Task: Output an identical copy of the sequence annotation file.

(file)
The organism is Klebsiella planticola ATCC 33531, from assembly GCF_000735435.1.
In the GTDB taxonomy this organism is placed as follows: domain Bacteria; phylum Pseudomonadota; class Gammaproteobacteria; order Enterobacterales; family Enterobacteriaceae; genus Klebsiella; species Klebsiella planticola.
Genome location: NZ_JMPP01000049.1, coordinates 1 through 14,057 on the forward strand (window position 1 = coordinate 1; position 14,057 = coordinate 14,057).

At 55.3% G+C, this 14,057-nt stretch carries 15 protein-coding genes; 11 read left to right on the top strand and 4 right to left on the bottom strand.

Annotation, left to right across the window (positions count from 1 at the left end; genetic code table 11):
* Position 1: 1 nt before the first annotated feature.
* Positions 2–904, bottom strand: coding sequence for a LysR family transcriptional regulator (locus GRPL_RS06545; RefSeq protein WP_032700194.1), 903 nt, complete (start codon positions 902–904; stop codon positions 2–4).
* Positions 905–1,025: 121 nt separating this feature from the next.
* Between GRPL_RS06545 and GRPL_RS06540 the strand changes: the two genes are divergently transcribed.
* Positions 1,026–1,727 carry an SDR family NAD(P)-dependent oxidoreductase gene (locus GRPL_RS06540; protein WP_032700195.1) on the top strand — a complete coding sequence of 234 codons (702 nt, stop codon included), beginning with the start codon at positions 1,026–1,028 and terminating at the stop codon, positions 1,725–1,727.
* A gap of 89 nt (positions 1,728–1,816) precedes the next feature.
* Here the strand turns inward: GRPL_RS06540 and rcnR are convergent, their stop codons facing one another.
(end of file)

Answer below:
The organism is Klebsiella planticola ATCC 33531, from assembly GCF_000735435.1.
In the GTDB taxonomy this organism is placed as follows: domain Bacteria; phylum Pseudomonadota; class Gammaproteobacteria; order Enterobacterales; family Enterobacteriaceae; genus Klebsiella; species Klebsiella planticola.
Genome location: NZ_JMPP01000049.1, coordinates 1 through 14,057 on the forward strand (window position 1 = coordinate 1; position 14,057 = coordinate 14,057).

At 55.3% G+C, this 14,057-nt stretch carries 15 protein-coding genes; 11 read left to right on the top strand and 4 right to left on the bottom strand.

Annotation, left to right across the window (positions count from 1 at the left end; genetic code table 11):
* Position 1: 1 nt before the first annotated feature.
* Positions 2–904, bottom strand: coding sequence for a LysR family transcriptional regulator (locus GRPL_RS06545; RefSeq protein WP_032700194.1), 903 nt, complete (start codon positions 902–904; stop codon positions 2–4).
* Positions 905–1,025: 121 nt separating this feature from the next.
* Between GRPL_RS06545 and GRPL_RS06540 the strand changes: the two genes are divergently transcribed.
* Positions 1,026–1,727 carry an SDR family NAD(P)-dependent oxidoreductase gene (locus GRPL_RS06540; protein WP_032700195.1) on the top strand — a complete coding sequence of 234 codons (702 nt, stop codon included), beginning with the start codon at positions 1,026–1,028 and terminating at the stop codon, positions 1,725–1,727.
* A gap of 89 nt (positions 1,728–1,816) precedes the next feature.
* Here the strand turns inward: GRPL_RS06540 and rcnR are convergent, their stop codons facing one another.